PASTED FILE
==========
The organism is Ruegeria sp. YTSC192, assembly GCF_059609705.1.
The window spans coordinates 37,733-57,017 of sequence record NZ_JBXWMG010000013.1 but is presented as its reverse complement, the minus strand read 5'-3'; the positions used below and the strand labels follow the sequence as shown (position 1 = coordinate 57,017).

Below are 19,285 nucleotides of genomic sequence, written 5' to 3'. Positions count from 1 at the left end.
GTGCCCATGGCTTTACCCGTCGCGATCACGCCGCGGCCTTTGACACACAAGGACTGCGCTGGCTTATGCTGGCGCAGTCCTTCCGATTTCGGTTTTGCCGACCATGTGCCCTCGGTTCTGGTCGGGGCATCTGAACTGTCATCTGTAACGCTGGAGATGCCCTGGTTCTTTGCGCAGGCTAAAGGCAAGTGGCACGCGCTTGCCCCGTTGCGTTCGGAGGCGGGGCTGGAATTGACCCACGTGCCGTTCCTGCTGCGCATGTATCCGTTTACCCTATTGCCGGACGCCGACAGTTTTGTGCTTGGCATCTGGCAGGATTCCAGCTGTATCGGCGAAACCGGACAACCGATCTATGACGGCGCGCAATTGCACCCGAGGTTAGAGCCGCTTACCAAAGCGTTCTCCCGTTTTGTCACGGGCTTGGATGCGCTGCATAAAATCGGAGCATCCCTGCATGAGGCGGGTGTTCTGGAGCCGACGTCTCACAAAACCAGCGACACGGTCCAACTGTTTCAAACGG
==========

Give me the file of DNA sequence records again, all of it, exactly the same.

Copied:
The organism is Ruegeria sp. YTSC192, assembly GCF_059609705.1.
The window spans coordinates 37,733-57,017 of sequence record NZ_JBXWMG010000013.1 but is presented as its reverse complement, the minus strand read 5'-3'; the positions used below and the strand labels follow the sequence as shown (position 1 = coordinate 57,017).

Below are 19,285 nucleotides of genomic sequence, written 5' to 3'. Positions count from 1 at the left end.
GTGCCCATGGCTTTACCCGTCGCGATCACGCCGCGGCCTTTGACACACAAGGACTGCGCTGGCTTATGCTGGCGCAGTCCTTCCGATTTCGGTTTTGCCGACCATGTGCCCTCGGTTCTGGTCGGGGCATCTGAACTGTCATCTGTAACGCTGGAGATGCCCTGGTTCTTTGCGCAGGCTAAAGGCAAGTGGCACGCGCTTGCCCCGTTGCGTTCGGAGGCGGGGCTGGAATTGACCCACGTGCCGTTCCTGCTGCGCATGTATCCGTTTACCCTATTGCCGGACGCCGACAGTTTTGTGCTTGGCATCTGGCAGGATTCCAGCTGTATCGGCGAAACCGGACAACCGATCTATGACGGCGCGCAATTGCACCCGAGGTTAGAGCCGCTTACCAAAGCGTTCTCCCGTTTTGTCACGGGCTTGGATGCGCTGCATAAAATCGGAGCATCCCTGCATGAGGCGGGTGTTCTGGAGCCGACGTCTCACAAAACCAGCGACACGGTCCAACTGTTTCAAACGG